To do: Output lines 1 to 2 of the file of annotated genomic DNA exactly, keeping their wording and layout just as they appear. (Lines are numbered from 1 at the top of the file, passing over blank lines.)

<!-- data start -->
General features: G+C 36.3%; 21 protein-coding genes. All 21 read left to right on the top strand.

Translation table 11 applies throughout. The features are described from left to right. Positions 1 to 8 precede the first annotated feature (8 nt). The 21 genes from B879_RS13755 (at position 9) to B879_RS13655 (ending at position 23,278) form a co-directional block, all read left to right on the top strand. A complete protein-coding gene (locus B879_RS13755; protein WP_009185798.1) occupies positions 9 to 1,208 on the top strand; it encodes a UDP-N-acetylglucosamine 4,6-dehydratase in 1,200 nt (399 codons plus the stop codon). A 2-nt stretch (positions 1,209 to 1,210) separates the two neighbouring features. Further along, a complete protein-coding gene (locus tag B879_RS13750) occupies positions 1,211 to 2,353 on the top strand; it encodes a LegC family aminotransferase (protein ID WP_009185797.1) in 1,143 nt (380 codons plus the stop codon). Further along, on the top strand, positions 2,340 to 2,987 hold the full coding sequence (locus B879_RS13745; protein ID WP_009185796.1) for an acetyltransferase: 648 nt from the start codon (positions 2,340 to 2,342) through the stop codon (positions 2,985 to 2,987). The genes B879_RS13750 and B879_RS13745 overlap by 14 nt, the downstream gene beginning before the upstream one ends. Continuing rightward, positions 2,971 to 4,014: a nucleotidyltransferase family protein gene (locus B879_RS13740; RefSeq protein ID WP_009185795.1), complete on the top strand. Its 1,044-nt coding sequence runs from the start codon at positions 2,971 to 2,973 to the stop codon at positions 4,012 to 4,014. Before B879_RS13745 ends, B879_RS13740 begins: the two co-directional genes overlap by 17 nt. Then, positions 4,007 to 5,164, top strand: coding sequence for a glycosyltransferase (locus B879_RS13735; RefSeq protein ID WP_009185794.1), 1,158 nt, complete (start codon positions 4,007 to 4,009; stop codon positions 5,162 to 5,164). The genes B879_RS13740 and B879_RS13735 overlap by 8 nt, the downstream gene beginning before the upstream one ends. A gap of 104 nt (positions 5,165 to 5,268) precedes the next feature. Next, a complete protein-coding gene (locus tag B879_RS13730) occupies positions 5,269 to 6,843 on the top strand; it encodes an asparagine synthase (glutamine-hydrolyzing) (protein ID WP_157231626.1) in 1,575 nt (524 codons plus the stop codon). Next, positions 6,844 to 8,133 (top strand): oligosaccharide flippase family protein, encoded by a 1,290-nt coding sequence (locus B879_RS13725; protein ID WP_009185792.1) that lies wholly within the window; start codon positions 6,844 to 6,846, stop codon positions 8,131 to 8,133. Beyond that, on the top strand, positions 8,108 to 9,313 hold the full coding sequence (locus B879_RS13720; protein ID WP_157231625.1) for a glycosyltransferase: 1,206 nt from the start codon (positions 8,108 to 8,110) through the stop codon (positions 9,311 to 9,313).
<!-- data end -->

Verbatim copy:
General features: G+C 36.3%; 21 protein-coding genes. All 21 read left to right on the top strand.

Translation table 11 applies throughout. The features are described from left to right. Positions 1 to 8 precede the first annotated feature (8 nt). The 21 genes from B879_RS13755 (at position 9) to B879_RS13655 (ending at position 23,278) form a co-directional block, all read left to right on the top strand. A complete protein-coding gene (locus B879_RS13755; protein WP_009185798.1) occupies positions 9 to 1,208 on the top strand; it encodes a UDP-N-acetylglucosamine 4,6-dehydratase in 1,200 nt (399 codons plus the stop codon). A 2-nt stretch (positions 1,209 to 1,210) separates the two neighbouring features. Further along, a complete protein-coding gene (locus tag B879_RS13750) occupies positions 1,211 to 2,353 on the top strand; it encodes a LegC family aminotransferase (protein ID WP_009185797.1) in 1,143 nt (380 codons plus the stop codon). Further along, on the top strand, positions 2,340 to 2,987 hold the full coding sequence (locus B879_RS13745; protein ID WP_009185796.1) for an acetyltransferase: 648 nt from the start codon (positions 2,340 to 2,342) through the stop codon (positions 2,985 to 2,987). The genes B879_RS13750 and B879_RS13745 overlap by 14 nt, the downstream gene beginning before the upstream one ends. Continuing rightward, positions 2,971 to 4,014: a nucleotidyltransferase family protein gene (locus B879_RS13740; RefSeq protein ID WP_009185795.1), complete on the top strand. Its 1,044-nt coding sequence runs from the start codon at positions 2,971 to 2,973 to the stop codon at positions 4,012 to 4,014. Before B879_RS13745 ends, B879_RS13740 begins: the two co-directional genes overlap by 17 nt. Then, positions 4,007 to 5,164, top strand: coding sequence for a glycosyltransferase (locus B879_RS13735; RefSeq protein ID WP_009185794.1), 1,158 nt, complete (start codon positions 4,007 to 4,009; stop codon positions 5,162 to 5,164). The genes B879_RS13740 and B879_RS13735 overlap by 8 nt, the downstream gene beginning before the upstream one ends. A gap of 104 nt (positions 5,165 to 5,268) precedes the next feature. Next, a complete protein-coding gene (locus tag B879_RS13730) occupies positions 5,269 to 6,843 on the top strand; it encodes an asparagine synthase (glutamine-hydrolyzing) (protein ID WP_157231626.1) in 1,575 nt (524 codons plus the stop codon). Next, positions 6,844 to 8,133 (top strand): oligosaccharide flippase family protein, encoded by a 1,290-nt coding sequence (locus B879_RS13725; protein ID WP_009185792.1) that lies wholly within the window; start codon positions 6,844 to 6,846, stop codon positions 8,131 to 8,133. Beyond that, on the top strand, positions 8,108 to 9,313 hold the full coding sequence (locus B879_RS13720; protein ID WP_157231625.1) for a glycosyltransferase: 1,206 nt from the start codon (positions 8,108 to 8,110) through the stop codon (positions 9,311 to 9,313).